For women in India, the safety statistics have been grim for a long time now. According to the National Crime Records Bureau, the rate of crime against women increased by 16% from 2013 to 2017. And in 2018, India was named the most dangerous country for women to live in by a survey conducted by Thomson Reuters Foundation.
With cases of rape, molestation, eve-teasing (to name a few) being reported every now and then, there is no doubt that women safety is the most immediate social concern in our country. The need of the hour is some robust and rapid mechanisms for addressing the crimes against women. And amidst such a situation, the announcement of Noida’s all-women police patrol is definitely a welcome move.
On Saturday (August 1), the Noida Police commissionerate formed their new all-women-scooter-borne patrolling units under the initiative Swayamsiddha. Its focus will be on women’s safety in Noida and Greater Noida.
After setting up several mahila chaupals (dedicated units for women) in residential areas and police stations, Deputy Commissioner Police (Women Safety) Vrinda Shukla took another great initiative to provide better security to women in the city. Flagging off 50 out of 100 such units, Police Commissioner of Noida Alok Singh said that the basic idea of coming up with Swayamsiddha units was to increase patrolling in the 163 identified hotspots in the area. These hotspots include metro stations, schools, colleges, auto stands, industrial areas with women-centric workforce and shopping malls.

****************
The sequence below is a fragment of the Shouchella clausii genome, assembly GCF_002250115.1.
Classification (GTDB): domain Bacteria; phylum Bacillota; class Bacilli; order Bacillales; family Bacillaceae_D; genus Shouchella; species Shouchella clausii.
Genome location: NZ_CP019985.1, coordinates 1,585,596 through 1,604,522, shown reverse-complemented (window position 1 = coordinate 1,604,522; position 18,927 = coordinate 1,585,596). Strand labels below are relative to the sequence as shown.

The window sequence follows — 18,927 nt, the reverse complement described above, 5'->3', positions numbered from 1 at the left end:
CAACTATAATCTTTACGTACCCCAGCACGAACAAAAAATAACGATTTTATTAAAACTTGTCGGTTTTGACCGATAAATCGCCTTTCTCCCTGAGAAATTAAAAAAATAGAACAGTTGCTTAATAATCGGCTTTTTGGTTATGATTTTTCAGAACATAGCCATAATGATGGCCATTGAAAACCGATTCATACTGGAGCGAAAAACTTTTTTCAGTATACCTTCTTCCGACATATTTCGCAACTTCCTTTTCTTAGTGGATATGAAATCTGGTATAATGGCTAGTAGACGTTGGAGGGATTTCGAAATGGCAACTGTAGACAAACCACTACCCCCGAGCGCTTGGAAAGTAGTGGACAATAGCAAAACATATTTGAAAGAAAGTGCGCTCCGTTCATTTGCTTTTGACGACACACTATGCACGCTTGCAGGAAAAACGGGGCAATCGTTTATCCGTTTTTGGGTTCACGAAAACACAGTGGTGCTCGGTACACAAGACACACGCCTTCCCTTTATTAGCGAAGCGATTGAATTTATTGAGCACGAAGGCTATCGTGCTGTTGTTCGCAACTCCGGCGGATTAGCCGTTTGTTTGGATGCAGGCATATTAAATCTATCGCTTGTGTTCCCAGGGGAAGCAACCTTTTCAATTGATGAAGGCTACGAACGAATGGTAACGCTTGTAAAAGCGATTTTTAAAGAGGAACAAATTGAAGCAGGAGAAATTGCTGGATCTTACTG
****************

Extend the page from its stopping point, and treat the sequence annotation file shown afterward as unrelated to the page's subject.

According to police officials, the decision was taken after feedback from the public and the NGOs working for women. Initially, the units will only be deployed during the daytime, but the department will keep on modifying the timings and the equipment provided to the force.
Amid the recent cases of criminal offences against women by male police personnel, we think having an all-women police squad is a great idea. However, this is not the first one! Cities like Udaipur, Mangaluru and Bengaluru, too, have all-women police patrol units. Such initiatives are not just empowering and reassuring, but they might help in improving the overall state of women in India. Or so is the hope.